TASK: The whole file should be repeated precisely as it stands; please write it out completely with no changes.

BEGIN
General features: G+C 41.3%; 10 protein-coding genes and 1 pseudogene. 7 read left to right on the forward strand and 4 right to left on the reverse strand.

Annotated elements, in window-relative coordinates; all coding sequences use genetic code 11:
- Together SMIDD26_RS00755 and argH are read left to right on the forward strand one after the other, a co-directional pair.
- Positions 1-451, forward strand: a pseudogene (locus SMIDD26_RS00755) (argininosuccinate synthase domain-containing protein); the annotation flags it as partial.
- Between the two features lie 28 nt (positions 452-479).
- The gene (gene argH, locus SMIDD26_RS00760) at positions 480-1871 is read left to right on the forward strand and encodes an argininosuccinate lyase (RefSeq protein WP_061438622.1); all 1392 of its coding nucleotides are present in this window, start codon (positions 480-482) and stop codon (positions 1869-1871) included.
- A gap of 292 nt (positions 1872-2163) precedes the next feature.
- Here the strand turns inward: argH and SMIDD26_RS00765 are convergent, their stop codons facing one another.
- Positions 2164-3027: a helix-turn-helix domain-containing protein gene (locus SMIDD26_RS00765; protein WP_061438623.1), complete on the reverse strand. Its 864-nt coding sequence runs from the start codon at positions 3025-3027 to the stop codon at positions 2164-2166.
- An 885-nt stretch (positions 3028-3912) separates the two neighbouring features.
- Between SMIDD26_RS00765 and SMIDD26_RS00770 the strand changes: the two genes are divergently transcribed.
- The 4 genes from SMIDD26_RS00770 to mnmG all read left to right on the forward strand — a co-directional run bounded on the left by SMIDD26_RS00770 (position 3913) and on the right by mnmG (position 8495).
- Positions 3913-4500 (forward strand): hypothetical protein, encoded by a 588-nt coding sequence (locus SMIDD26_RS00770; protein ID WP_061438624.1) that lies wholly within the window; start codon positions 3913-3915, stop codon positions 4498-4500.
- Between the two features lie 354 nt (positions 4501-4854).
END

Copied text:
General features: G+C 41.3%; 10 protein-coding genes and 1 pseudogene. 7 read left to right on the forward strand and 4 right to left on the reverse strand.

Annotated elements, in window-relative coordinates; all coding sequences use genetic code 11:
- Together SMIDD26_RS00755 and argH are read left to right on the forward strand one after the other, a co-directional pair.
- Positions 1-451, forward strand: a pseudogene (locus SMIDD26_RS00755) (argininosuccinate synthase domain-containing protein); the annotation flags it as partial.
- Between the two features lie 28 nt (positions 452-479).
- The gene (gene argH, locus SMIDD26_RS00760) at positions 480-1871 is read left to right on the forward strand and encodes an argininosuccinate lyase (RefSeq protein WP_061438622.1); all 1392 of its coding nucleotides are present in this window, start codon (positions 480-482) and stop codon (positions 1869-1871) included.
- A gap of 292 nt (positions 1872-2163) precedes the next feature.
- Here the strand turns inward: argH and SMIDD26_RS00765 are convergent, their stop codons facing one another.
- Positions 2164-3027: a helix-turn-helix domain-containing protein gene (locus SMIDD26_RS00765; protein WP_061438623.1), complete on the reverse strand. Its 864-nt coding sequence runs from the start codon at positions 3025-3027 to the stop codon at positions 2164-2166.
- An 885-nt stretch (positions 3028-3912) separates the two neighbouring features.
- Between SMIDD26_RS00765 and SMIDD26_RS00770 the strand changes: the two genes are divergently transcribed.
- The 4 genes from SMIDD26_RS00770 to mnmG all read left to right on the forward strand — a co-directional run bounded on the left by SMIDD26_RS00770 (position 3913) and on the right by mnmG (position 8495).
- Positions 3913-4500 (forward strand): hypothetical protein, encoded by a 588-nt coding sequence (locus SMIDD26_RS00770; protein ID WP_061438624.1) that lies wholly within the window; start codon positions 3913-3915, stop codon positions 4498-4500.
- Between the two features lie 354 nt (positions 4501-4854).